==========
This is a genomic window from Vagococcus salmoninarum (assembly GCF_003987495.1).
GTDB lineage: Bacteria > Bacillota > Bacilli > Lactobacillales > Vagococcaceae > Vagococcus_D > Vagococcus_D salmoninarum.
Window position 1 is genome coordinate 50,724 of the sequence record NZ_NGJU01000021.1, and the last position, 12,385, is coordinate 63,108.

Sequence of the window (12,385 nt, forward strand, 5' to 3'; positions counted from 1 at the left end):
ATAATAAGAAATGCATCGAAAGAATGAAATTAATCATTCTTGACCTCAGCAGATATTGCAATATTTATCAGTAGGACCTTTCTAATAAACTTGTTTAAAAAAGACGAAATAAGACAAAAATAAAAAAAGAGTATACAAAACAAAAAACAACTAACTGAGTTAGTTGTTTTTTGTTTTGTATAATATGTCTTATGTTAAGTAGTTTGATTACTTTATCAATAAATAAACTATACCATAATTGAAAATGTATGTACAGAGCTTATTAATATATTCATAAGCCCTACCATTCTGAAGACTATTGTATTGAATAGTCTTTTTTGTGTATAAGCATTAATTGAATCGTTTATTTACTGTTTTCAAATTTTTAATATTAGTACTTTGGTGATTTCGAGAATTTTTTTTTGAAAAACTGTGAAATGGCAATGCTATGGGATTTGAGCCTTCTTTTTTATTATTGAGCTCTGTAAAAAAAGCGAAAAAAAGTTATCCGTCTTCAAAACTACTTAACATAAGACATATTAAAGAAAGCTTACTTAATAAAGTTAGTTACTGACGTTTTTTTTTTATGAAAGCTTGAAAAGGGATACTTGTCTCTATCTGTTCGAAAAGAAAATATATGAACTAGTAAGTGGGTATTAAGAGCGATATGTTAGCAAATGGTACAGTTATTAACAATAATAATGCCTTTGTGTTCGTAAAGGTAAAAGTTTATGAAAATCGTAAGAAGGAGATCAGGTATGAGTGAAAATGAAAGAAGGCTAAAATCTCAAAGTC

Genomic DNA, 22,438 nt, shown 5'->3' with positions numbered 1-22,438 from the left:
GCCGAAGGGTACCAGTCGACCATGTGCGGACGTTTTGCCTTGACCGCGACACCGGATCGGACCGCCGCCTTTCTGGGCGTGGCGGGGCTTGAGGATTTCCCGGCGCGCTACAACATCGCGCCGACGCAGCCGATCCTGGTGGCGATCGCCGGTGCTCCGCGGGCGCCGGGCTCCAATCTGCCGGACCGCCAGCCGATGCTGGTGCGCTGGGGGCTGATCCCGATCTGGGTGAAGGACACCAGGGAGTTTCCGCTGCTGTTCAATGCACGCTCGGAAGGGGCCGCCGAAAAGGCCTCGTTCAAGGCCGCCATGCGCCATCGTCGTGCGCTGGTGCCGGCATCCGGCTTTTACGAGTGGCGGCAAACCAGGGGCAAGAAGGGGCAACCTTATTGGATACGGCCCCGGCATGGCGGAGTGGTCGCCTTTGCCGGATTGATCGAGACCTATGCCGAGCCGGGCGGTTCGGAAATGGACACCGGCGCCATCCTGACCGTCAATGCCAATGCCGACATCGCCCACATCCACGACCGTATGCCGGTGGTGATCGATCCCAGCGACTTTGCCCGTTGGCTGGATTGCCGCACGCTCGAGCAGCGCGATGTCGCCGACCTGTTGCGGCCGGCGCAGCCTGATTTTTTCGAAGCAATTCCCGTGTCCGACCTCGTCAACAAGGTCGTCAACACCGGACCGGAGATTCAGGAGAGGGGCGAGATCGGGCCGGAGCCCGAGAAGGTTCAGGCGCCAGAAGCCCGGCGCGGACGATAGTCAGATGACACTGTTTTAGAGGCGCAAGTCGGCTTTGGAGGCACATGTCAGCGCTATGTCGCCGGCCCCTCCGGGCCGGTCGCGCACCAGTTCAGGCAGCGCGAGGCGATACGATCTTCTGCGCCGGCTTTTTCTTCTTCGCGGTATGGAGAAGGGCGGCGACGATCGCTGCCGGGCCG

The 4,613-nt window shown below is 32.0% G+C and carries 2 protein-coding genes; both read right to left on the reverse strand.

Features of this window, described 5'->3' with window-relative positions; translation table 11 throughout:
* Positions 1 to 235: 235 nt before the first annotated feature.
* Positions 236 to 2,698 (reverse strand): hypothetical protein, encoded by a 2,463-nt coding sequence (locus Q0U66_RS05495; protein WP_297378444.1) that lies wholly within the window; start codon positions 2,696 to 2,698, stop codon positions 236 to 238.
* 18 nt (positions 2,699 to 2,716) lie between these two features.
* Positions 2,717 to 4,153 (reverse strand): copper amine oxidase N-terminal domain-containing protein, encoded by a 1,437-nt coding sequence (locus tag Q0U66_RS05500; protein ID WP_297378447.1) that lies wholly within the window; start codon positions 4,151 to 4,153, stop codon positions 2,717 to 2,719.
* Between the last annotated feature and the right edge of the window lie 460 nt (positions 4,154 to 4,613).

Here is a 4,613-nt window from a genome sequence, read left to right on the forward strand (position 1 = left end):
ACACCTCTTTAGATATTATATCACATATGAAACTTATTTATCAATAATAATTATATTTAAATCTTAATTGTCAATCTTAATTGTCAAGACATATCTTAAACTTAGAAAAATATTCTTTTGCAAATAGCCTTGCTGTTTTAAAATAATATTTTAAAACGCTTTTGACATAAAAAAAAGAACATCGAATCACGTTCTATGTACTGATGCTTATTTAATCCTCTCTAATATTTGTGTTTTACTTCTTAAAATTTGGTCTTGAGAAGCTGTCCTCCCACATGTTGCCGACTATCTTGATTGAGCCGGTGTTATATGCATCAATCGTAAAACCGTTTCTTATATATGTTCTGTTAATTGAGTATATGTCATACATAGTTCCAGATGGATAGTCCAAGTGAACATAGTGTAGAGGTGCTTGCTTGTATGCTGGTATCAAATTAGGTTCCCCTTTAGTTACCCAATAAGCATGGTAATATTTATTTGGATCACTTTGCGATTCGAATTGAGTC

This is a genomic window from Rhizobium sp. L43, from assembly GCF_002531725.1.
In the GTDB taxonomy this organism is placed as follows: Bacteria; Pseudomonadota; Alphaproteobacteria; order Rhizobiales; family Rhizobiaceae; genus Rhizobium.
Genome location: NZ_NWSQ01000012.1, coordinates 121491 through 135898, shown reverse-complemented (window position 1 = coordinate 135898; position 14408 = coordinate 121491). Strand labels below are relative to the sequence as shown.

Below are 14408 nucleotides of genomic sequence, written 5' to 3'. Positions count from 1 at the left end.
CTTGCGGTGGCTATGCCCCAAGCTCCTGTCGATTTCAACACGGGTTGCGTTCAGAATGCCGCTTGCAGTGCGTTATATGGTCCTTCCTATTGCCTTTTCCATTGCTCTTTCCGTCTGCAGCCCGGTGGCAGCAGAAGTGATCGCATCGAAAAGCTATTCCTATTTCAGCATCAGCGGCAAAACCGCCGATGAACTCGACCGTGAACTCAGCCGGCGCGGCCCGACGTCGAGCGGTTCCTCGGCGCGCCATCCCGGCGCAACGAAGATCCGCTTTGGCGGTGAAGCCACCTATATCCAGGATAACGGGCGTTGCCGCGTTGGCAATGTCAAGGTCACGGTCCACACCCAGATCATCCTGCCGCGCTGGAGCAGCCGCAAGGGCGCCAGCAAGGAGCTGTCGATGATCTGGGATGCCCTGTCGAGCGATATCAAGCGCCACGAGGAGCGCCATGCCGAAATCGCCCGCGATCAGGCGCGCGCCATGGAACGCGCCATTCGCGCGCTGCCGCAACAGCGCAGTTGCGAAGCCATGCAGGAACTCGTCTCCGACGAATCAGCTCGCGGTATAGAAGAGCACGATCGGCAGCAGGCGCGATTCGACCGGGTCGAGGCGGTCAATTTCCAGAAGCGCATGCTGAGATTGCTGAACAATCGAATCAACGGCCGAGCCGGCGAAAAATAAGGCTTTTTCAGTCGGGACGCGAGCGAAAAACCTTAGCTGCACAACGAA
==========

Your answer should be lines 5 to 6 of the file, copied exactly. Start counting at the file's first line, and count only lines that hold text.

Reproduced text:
ATAATAAGAAATGCATCGAAAGAATGAAATTAATCATTCTTGACCTCAGCAGATATTGCAATATTTATCAGTAGGACCTTTCTAATAAACTTGTTTAAAAAAGACGAAATAAGACAAAAATAAAAAAAGAGTATACAAAACAAAAAACAACTAACTGAGTTAGTTGTTTTTTGTTTTGTATAATATGTCTTATGTTAAGTAGTTTGATTACTTTATCAATAAATAAACTATACCATAATTGAAAATGTATGTACAGAGCTTATTAATATATTCATAAGCCCTACCATTCTGAAGACTATTGTATTGAATAGTCTTTTTTGTGTATAAGCATTAATTGAATCGTTTATTTACTGTTTTCAAATTTTTAATATTAGTACTTTGGTGATTTCGAGAATTTTTTTTTGAAAAACTGTGAAATGGCAATGCTATGGGATTTGAGCCTTCTTTTTTATTATTGAGCTCTGTAAAAAAAGCGAAAAAAAGTTATCCGTCTTCAAAACTACTTAACATAAGACATATTAAAGAAAGCTTACTTAATAAAGTTAGTTACTGACGTTTTTTTTTTATGAAAGCTTGAAAAGGGATACTTGTCTCTATCTGTTCGAAAAGAAAATATATGAACTAGTAAGTGGGTATTAAGAGCGATATGTTAGCAAATGGTACAGTTATTAACAATAATAATGCCTTTGTGTTCGTAAAGGTAAAAGTTTATGAAAATCGTAAGAAGGAGATCAGGTATGAGTGAAAATGAAAGAAGGCTAAAATCTCAAAGTC

Genomic DNA, 22,438 nt, shown 5'->3' with positions numbered 1-22,438 from the left: